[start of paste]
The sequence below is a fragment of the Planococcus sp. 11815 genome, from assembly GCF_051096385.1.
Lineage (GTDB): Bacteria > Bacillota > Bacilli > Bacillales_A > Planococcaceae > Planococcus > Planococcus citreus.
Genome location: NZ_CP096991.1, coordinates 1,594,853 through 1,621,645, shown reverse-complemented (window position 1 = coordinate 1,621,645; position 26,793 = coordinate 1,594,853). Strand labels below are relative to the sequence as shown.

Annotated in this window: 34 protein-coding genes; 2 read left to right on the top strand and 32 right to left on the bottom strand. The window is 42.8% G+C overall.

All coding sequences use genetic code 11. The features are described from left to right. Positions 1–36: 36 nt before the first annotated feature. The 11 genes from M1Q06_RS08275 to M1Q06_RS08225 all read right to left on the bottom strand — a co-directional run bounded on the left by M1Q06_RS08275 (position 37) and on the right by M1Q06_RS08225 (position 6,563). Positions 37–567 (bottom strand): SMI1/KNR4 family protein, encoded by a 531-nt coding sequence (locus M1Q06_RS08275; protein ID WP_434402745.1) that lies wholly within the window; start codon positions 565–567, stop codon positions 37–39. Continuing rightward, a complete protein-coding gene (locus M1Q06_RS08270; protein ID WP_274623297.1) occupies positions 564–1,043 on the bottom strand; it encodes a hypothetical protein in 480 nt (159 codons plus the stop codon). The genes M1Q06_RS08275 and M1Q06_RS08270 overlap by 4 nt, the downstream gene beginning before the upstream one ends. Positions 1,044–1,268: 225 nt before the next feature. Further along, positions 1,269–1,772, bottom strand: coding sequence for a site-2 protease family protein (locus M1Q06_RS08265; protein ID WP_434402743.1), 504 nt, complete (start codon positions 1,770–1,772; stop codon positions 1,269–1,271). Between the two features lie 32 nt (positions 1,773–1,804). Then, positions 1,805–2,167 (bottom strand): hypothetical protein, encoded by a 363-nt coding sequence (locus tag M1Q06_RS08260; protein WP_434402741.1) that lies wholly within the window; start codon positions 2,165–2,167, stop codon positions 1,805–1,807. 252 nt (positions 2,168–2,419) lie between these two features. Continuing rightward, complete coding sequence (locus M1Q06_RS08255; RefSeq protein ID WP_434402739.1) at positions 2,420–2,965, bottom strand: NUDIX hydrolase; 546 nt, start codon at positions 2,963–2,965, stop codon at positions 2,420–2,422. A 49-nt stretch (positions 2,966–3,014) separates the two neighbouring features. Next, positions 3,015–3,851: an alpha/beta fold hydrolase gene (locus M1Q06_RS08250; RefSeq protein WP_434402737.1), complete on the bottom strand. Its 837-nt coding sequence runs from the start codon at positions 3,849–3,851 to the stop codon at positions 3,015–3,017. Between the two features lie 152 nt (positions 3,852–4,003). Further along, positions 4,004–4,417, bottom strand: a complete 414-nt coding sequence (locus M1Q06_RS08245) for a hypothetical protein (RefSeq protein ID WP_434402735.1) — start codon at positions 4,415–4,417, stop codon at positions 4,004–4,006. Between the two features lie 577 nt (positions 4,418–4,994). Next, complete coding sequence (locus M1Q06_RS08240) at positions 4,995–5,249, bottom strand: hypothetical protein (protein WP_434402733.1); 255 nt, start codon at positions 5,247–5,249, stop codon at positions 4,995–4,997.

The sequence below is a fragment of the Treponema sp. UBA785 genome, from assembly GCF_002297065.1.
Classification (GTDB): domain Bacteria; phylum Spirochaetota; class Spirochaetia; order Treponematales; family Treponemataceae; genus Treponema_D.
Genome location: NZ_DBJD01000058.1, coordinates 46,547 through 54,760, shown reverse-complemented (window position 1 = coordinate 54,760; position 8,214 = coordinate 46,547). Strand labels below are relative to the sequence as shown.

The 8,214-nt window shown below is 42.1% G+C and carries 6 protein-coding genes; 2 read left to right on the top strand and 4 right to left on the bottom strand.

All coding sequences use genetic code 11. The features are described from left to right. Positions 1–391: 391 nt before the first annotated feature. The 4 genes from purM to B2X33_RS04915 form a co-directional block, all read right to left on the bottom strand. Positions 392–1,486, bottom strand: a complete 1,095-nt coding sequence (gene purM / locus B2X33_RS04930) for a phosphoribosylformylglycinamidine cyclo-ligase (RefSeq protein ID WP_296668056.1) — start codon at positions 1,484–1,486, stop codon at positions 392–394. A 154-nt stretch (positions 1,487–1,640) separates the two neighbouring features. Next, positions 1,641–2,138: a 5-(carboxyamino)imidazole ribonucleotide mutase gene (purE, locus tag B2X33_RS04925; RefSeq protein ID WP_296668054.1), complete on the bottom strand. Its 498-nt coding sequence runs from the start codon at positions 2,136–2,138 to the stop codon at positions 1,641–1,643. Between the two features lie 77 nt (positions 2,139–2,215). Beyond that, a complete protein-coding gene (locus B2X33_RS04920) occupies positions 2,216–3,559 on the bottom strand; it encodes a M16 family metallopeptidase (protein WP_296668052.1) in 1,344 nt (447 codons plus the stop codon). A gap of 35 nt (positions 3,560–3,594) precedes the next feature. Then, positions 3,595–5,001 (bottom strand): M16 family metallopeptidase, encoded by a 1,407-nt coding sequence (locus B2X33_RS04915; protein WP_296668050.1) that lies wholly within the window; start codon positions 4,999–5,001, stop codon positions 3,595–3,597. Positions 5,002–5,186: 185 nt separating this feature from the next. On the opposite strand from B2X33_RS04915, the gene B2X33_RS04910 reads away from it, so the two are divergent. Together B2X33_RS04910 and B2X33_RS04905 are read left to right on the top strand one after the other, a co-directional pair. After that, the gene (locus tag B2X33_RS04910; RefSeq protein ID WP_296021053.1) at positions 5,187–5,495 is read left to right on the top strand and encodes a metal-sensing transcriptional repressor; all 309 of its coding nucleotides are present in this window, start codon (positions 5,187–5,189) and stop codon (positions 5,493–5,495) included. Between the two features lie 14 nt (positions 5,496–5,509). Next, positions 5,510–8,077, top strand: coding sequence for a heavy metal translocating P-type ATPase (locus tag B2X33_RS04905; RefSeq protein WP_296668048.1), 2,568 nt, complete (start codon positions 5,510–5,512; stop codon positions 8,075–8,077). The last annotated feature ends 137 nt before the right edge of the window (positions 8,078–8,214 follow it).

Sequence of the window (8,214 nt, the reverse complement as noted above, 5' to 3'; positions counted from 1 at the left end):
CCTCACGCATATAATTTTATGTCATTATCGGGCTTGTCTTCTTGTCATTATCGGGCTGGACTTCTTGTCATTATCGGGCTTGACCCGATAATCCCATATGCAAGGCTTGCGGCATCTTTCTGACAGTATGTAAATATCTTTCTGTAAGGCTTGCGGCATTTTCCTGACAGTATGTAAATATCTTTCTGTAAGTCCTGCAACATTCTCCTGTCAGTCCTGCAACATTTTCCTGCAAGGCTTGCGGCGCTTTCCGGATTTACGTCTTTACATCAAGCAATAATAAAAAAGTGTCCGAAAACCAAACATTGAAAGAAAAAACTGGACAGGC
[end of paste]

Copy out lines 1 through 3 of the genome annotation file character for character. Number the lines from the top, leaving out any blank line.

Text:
The sequence below is a fragment of the Planococcus sp. 11815 genome, from assembly GCF_051096385.1.
Lineage (GTDB): Bacteria > Bacillota > Bacilli > Bacillales_A > Planococcaceae > Planococcus > Planococcus citreus.
Genome location: NZ_CP096991.1, coordinates 1,594,853 through 1,621,645, shown reverse-complemented (window position 1 = coordinate 1,621,645; position 26,793 = coordinate 1,594,853). Strand labels below are relative to the sequence as shown.